I go to lots of wine dinner parties, but had the opportunity recently to attend something a little different. The hosts had invited an equal mix of wine people and beer people—mostly geeks of either or both. It was envisioned as a “you tell us about wine, we’ll tell you about beer” kind of thing, with each group bringing some of their favorites.
Nobody was quite sure how this would evolve, but both sides learned that the two beverages have more in common than not. Many craft beers come in 750ml bottles (about 26 ounces), so there was even parity in the long lineup of bottles on the counter.
Sniffing a beer turns out to be as natural as sniffing a wine. In fact, many of the same descriptors apply to each. And each has a noticeable fruit or floral aroma, with savory components as well. There are many commonalities in taste and mouth feel too. There might be a sensation of sweet or tart, or a sense of a fullness or weakness at the mid-palate, or even a satisfying versus short finish in the mouth.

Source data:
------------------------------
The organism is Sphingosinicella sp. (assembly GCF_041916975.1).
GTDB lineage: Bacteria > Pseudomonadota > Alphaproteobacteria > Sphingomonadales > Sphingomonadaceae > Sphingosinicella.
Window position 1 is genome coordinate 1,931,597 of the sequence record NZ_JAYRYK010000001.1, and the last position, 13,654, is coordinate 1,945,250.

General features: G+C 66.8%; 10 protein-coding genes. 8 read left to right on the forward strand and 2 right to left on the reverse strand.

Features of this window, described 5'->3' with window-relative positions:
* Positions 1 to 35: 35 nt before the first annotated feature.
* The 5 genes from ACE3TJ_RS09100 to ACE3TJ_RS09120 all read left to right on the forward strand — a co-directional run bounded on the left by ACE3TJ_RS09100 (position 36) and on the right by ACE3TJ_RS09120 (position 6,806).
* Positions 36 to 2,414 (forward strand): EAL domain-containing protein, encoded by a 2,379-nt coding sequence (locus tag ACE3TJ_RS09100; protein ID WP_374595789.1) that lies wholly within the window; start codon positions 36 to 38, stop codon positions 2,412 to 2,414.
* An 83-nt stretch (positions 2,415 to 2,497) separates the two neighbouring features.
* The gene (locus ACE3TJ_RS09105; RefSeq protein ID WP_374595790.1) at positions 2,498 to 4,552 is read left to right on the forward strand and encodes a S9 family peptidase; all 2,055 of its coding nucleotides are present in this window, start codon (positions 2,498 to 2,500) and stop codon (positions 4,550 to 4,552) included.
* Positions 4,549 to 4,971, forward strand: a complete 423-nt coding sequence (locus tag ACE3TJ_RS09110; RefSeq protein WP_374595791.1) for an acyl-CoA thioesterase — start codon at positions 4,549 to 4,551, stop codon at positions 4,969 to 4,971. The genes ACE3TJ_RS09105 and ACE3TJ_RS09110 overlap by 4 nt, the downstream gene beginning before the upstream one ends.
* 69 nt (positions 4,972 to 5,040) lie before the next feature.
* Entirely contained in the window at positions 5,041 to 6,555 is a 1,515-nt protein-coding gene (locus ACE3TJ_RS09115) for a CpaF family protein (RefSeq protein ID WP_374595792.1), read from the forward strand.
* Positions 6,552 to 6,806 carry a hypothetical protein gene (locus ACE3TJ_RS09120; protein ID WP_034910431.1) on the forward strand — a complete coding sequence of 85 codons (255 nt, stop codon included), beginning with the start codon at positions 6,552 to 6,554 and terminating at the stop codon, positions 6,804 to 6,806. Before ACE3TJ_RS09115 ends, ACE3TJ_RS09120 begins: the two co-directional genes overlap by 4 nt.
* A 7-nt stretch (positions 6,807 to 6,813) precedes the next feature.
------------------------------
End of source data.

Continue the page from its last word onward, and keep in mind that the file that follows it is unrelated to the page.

Also, some of the beers were made using grape skins, which made for an interesting comparison to a wine made from the same grape. And since beers are carbonated, some bubbly fit nicely into the mix as well.
Altogether, it was a very instructive exercise. I’m not sure either of us made any converts, but it was truly surprising how the foods chosen for both beer and wine worked marvelously for both.
So, the next time you plan a wine event at your house, consider adding some craft beers to your shopping list. You might find that the beer gets more attention than the wine, proving the adage that you can’t mix the two is just plain untrue.